• August 16, 2002
  • By David Myron, Editorial Director, CRM and Speech Technology magazines and SmartCustomerService.com

Salesforce.com Goes Offline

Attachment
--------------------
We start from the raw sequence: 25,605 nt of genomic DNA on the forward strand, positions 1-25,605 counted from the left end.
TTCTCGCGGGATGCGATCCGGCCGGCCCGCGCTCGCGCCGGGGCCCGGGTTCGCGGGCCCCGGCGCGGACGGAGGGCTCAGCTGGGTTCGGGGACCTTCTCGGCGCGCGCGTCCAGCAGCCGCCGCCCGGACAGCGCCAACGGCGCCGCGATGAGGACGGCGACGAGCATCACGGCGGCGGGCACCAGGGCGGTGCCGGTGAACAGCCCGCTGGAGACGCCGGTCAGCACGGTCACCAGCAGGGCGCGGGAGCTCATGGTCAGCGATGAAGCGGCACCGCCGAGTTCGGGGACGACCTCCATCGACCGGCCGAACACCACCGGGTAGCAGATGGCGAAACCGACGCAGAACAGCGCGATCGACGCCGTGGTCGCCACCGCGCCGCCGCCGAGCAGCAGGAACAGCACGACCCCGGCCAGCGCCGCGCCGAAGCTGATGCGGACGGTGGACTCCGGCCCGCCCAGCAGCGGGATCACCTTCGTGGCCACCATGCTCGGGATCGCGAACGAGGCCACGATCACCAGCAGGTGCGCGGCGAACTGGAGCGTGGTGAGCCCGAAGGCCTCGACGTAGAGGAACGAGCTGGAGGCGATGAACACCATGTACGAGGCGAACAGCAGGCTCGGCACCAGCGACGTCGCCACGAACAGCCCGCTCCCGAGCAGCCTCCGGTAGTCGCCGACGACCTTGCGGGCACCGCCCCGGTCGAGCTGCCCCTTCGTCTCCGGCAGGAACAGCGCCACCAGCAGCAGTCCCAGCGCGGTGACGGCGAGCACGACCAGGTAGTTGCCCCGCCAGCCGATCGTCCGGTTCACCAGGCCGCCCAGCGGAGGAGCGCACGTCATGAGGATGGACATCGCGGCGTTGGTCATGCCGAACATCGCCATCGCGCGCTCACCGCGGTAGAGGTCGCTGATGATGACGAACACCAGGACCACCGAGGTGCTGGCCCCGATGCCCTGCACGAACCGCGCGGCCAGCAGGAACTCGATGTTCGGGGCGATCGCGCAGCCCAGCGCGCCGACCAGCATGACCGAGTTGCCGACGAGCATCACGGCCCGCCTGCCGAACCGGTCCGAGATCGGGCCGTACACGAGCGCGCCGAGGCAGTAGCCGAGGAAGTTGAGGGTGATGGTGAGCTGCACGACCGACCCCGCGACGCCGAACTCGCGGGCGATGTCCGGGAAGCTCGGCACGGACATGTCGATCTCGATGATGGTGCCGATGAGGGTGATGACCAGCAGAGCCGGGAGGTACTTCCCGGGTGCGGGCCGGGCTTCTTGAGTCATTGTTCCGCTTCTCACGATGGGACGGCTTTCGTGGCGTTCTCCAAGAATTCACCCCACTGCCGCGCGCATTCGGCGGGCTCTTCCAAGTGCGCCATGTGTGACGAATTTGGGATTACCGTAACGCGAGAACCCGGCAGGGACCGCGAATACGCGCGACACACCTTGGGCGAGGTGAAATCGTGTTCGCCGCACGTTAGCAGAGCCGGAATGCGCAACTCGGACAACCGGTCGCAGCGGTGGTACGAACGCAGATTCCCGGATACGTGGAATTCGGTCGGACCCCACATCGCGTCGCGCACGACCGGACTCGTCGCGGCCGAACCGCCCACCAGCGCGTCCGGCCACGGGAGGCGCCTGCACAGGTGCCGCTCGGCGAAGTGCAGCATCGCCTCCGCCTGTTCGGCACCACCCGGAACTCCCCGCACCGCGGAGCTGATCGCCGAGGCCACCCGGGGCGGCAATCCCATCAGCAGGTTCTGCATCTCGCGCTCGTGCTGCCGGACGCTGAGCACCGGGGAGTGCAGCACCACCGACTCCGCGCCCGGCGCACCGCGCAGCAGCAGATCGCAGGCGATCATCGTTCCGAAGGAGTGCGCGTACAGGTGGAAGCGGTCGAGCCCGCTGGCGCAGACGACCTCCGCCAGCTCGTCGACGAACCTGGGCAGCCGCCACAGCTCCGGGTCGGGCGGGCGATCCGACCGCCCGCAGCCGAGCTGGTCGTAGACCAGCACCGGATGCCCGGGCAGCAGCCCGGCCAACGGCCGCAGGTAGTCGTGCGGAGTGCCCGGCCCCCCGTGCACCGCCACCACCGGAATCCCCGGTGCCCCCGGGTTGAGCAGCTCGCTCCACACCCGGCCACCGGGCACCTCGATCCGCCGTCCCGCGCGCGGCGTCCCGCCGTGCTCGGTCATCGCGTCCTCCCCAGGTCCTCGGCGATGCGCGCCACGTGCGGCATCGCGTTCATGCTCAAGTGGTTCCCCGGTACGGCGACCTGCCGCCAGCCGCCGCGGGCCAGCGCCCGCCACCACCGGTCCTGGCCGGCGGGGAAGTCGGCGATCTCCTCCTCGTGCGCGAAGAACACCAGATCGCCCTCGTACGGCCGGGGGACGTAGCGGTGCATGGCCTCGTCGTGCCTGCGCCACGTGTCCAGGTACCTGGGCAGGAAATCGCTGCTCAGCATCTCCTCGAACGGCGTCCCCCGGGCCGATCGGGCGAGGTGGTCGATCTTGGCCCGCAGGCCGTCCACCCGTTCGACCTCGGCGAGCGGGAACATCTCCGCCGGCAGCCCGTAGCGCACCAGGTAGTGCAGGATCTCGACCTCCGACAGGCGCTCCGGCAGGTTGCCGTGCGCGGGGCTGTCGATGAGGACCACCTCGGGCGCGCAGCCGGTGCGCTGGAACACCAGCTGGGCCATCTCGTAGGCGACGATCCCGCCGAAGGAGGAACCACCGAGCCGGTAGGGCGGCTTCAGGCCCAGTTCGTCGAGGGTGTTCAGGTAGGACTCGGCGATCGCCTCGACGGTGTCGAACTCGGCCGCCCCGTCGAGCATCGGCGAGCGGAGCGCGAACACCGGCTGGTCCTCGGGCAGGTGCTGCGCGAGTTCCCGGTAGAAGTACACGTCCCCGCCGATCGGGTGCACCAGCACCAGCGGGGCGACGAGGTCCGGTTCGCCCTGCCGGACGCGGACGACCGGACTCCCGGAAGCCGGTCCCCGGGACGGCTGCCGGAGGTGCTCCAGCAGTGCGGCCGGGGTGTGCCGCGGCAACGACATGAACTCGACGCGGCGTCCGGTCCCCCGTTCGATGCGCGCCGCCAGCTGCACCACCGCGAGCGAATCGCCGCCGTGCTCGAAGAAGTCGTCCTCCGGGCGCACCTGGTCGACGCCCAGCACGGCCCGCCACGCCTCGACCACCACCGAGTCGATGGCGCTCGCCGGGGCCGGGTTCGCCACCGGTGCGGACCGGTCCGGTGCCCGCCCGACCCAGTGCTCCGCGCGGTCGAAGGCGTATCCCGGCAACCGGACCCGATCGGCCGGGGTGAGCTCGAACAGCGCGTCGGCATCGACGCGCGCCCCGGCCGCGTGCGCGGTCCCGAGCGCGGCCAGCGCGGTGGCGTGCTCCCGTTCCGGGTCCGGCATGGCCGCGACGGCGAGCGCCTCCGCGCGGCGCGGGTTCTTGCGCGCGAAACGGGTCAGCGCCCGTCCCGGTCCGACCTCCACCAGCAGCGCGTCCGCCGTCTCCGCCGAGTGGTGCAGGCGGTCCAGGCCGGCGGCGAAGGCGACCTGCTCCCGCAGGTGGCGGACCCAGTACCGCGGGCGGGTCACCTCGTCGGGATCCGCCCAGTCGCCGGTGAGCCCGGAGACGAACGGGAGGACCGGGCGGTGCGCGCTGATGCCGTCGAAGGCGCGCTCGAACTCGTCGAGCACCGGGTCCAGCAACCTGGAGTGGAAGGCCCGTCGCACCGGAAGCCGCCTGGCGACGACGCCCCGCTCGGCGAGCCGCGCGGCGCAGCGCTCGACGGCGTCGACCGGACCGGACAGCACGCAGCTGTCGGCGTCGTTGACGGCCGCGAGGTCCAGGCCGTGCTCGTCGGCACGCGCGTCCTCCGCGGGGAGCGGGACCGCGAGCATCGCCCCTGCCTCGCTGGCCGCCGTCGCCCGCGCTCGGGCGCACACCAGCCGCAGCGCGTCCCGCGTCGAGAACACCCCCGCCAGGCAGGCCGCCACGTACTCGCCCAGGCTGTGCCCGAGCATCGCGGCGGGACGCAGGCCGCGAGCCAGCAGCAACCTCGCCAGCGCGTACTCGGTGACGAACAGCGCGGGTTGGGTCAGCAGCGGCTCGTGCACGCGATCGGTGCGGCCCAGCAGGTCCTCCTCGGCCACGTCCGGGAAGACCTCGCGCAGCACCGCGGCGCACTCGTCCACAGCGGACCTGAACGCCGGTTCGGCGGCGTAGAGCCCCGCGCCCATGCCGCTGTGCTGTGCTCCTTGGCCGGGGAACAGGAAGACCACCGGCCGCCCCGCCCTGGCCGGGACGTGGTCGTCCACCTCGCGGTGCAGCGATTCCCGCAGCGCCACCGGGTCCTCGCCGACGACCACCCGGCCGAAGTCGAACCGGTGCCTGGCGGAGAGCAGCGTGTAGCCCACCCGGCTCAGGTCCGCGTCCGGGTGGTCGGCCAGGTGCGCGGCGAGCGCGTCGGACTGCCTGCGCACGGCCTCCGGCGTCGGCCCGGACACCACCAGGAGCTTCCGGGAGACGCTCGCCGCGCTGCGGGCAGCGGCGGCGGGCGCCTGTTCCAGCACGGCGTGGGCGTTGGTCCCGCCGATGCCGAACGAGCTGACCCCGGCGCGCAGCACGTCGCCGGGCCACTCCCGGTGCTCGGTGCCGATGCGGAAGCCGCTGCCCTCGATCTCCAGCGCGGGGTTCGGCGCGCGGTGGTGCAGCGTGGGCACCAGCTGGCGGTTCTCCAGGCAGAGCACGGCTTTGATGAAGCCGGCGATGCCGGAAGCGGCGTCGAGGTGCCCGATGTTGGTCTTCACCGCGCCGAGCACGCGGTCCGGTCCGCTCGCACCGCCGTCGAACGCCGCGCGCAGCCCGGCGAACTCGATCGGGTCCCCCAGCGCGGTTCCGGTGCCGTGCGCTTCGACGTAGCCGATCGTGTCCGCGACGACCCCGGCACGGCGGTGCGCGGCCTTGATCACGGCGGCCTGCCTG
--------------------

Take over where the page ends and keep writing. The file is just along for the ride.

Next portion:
Crossing the chasm between the online and offline world should not be so cumbersome. At least, that's what executives at Salesforce.com say. Salesforce.com bet the farm on hosting CRM solutions, which requires an online connection to view customer information -- a viable alternative to buying expensive software licenses and shelling out big bucks for the integration and maintenance fees. However, one problem with an online solution is that viewing the information requires users to be connected to the Internet, which can present a problem for executives on the go. However, starting on Monday, that should no longer be a problem for those using Salesforce.com. That is when the company is releasing its salesforce.com Offline Edition, which is built on .Net and other dynamic Web languages. The Offline Edition enables users to work offline via the same browser-based interface as its online counterpart. Offline Edition incorporates the interactions between "accounts," "contacts" and "opportunities," while preserving company-specific customization for a full-featured CRM solution for use when an Internet connection is not available. When users are back online, a single click allows them to update the system without losing any information in the translation. "Up until now, offline solutions have typically been either Excel-based, or client/server based. Both solutions hold significant drawbacks for end users," stated Marc Benioff, chairman and chief executive of Salesforce. "Excel-based solutions are only two-dimensional - regardless of the user interface, an Excel solution is only as good as a spreadsheet. While the typical client/server offline solution has different issues, this type of approach is also cumbersome, requiring users to install a local database or web server in order to run offline. The Offline Edition breaks down these barriers by maintaining dynamic information in an identical environment. Salesforce.com is now available to any user, at any time, anywhere in the world," Benioff said. Starting Monday, the Offline Edition will be available as part of Salesforce.com's Enterprise Edition and for an extra $25, per user, per month with the Professional Edition. The ability to carry around customer information locally is a significant perk for Lightspeed Semiconductor, a manufacturer of application specific integrated circuits (ASICs). Due to its heavy technological focus, the 80-person company needed a CRM solution with robust reporting and automation capabilities for its sales and application engineers. So the company selected Salesforce.com. Because the creation of ASICs is so customer specific and requires a lot of technical information from customer IT departments, Lightspeed not only needs to report and gain access to sales information, but it also needs to report and gain access to specific technical information before giving a price quote to a customer, says Dave Werry, director of tactical product marketing at Lightspeed. Naturally, the inherent complexity associated with this type of sale gets more difficult on the road when disconnected from the customer database. "Many of our executives travel out to customers and need to be in the field for various reasons," Werry says. That is why Lightspeed became one of the first few salesforce.com customers to test-drive the Offline Edition. Because the company is still early in the process, Werry could not comment on any ROI numbers realized yet.
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